Defence giant BAE Systems is bidding for a lucrative contract to build aircraft for the United States Air Force, but it would not help close a manufacturing gap at one of the sites hit by this week's job losses announcement, the firm said today.
The company has announced almost 3,000 job cuts, mainly in its military aircraft division, including 900 at Brough in Yorkshire.
The firm is bidding to build Hawk aircraft, which are manufactured at Brough, but it stressed that most of the work would be done in the United States under a so-called TX programme, if it wins the contract.
A spokesman said: "The TX campaign is being led out of BAE Systems Inc and reinforces the global interest in Hawk.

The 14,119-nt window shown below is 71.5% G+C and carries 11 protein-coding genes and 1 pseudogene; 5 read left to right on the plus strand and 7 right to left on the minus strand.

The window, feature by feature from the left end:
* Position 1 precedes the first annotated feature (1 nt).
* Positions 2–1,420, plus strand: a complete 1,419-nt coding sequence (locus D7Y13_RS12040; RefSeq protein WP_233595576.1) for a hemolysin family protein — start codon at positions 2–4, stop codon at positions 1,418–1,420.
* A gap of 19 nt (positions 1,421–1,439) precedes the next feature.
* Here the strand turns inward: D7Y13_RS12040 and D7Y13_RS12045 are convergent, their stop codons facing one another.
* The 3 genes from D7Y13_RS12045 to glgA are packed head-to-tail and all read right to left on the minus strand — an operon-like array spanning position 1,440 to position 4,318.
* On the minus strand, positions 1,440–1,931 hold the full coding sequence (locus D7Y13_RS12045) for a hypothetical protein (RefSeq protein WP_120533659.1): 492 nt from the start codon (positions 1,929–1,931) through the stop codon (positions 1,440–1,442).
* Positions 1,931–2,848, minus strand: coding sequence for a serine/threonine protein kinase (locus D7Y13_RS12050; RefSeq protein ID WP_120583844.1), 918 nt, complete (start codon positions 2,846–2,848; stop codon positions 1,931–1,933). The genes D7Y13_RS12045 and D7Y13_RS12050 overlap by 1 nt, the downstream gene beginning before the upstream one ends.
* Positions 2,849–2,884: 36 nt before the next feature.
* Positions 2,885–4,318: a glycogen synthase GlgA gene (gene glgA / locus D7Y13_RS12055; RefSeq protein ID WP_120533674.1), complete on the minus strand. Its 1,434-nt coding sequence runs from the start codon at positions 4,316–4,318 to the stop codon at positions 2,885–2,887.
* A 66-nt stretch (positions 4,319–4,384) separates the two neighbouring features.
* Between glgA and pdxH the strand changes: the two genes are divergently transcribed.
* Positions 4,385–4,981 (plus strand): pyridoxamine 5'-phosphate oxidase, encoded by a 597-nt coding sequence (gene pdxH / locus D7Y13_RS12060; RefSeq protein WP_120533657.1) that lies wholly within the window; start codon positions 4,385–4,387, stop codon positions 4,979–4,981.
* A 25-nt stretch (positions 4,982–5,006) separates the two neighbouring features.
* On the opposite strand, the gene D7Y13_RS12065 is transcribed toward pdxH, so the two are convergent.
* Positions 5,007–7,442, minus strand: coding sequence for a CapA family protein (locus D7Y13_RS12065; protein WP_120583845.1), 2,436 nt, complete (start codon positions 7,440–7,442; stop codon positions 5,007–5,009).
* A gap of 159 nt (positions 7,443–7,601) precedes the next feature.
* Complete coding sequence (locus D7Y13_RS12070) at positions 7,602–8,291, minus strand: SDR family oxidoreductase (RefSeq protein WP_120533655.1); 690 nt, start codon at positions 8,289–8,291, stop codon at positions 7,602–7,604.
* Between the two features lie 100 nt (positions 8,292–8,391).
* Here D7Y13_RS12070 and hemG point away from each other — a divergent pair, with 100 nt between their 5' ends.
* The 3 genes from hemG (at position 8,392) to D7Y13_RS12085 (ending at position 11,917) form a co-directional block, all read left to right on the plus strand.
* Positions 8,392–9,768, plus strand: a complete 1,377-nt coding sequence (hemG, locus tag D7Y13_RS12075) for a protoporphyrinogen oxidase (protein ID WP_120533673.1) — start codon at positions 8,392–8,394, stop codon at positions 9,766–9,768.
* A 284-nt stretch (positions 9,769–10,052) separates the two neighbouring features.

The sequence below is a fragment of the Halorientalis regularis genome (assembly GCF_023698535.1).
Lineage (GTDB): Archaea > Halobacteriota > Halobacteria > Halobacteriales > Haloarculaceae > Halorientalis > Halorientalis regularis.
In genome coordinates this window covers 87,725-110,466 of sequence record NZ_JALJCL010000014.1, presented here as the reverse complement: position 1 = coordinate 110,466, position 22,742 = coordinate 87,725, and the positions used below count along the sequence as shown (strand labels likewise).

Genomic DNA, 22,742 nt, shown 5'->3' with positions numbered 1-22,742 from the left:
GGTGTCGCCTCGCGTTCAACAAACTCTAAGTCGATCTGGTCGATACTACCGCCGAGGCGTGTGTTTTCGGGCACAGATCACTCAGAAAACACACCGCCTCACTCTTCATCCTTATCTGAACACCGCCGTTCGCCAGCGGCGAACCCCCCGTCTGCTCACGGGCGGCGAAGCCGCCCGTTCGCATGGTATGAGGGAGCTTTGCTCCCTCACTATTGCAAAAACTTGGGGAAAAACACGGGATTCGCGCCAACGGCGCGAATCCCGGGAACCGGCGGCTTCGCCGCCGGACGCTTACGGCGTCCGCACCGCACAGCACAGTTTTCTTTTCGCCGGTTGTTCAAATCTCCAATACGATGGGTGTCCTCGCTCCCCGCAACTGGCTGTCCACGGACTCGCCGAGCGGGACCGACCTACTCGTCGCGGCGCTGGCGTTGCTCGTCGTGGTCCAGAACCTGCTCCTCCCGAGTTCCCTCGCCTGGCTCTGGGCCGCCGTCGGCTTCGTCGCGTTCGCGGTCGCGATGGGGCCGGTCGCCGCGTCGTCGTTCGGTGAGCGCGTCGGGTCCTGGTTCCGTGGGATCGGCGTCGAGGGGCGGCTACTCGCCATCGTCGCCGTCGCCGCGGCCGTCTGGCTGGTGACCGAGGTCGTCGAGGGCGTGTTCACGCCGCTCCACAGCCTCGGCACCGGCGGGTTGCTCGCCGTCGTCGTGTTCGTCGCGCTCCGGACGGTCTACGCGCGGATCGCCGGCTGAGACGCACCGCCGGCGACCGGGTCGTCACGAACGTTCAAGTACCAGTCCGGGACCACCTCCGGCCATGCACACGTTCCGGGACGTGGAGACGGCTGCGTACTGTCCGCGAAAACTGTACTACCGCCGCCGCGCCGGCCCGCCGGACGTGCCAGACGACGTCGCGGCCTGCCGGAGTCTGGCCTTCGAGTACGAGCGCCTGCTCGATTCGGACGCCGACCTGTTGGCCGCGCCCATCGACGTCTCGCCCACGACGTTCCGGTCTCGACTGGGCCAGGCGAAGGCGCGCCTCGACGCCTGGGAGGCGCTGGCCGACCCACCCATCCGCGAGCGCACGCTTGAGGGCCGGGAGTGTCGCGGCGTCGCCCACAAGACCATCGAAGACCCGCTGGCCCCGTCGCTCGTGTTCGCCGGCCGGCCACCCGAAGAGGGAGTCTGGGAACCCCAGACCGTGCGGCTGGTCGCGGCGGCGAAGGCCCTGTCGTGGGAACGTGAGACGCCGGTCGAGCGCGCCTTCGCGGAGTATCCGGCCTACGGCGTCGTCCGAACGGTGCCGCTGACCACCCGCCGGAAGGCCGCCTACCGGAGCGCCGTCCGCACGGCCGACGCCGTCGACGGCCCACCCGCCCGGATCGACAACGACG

"The United States Air Force (USAF) has a requirement to replace their ageing training aircraft and we believe Hawk is best placed to meet their needs. However, an initial in-service date is not likely to be until 2017.
"BAE Systems has been clear throughout that the bulk of the manufacturing of the Hawk aircraft for the USAF would be done in the United States with a strong US supply chain supported by UK industry. This is critical to our bid.
"There is no link between the decision to terminate manufacture at Brough and our TX bid. The TX bid is being led out of BAE Systems Inc in the United States.
"A successful bid by BAE Systems Inc on the TX programme would not change the fact that the planned in-service date is 2017 - this does not help close a manufacturing gap in Brough."